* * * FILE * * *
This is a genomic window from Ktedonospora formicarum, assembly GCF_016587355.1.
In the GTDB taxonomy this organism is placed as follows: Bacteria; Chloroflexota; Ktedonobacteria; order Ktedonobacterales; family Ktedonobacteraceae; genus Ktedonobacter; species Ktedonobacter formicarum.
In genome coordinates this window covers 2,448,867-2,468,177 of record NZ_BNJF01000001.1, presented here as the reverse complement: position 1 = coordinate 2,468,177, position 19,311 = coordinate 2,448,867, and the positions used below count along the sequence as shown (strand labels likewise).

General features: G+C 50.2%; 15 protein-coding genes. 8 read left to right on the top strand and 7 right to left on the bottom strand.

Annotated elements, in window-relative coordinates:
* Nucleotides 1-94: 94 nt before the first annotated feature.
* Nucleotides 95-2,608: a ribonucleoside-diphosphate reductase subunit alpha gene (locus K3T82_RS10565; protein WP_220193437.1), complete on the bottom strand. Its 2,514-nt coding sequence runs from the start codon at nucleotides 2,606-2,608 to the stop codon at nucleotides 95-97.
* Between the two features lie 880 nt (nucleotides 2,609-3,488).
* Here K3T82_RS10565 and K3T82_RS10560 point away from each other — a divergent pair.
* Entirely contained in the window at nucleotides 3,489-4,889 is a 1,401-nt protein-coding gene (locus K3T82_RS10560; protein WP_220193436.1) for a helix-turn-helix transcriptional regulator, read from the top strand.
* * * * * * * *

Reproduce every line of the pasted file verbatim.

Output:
This is a genomic window from Ktedonospora formicarum, assembly GCF_016587355.1.
In the GTDB taxonomy this organism is placed as follows: Bacteria; Chloroflexota; Ktedonobacteria; order Ktedonobacterales; family Ktedonobacteraceae; genus Ktedonobacter; species Ktedonobacter formicarum.
In genome coordinates this window covers 2,448,867-2,468,177 of record NZ_BNJF01000001.1, presented here as the reverse complement: position 1 = coordinate 2,468,177, position 19,311 = coordinate 2,448,867, and the positions used below count along the sequence as shown (strand labels likewise).

General features: G+C 50.2%; 15 protein-coding genes. 8 read left to right on the top strand and 7 right to left on the bottom strand.

Annotated elements, in window-relative coordinates:
* Nucleotides 1-94: 94 nt before the first annotated feature.
* Nucleotides 95-2,608: a ribonucleoside-diphosphate reductase subunit alpha gene (locus K3T82_RS10565; protein WP_220193437.1), complete on the bottom strand. Its 2,514-nt coding sequence runs from the start codon at nucleotides 2,606-2,608 to the stop codon at nucleotides 95-97.
* Between the two features lie 880 nt (nucleotides 2,609-3,488).
* Here K3T82_RS10565 and K3T82_RS10560 point away from each other — a divergent pair.
* Entirely contained in the window at nucleotides 3,489-4,889 is a 1,401-nt protein-coding gene (locus K3T82_RS10560; protein WP_220193436.1) for a helix-turn-helix transcriptional regulator, read from the top strand.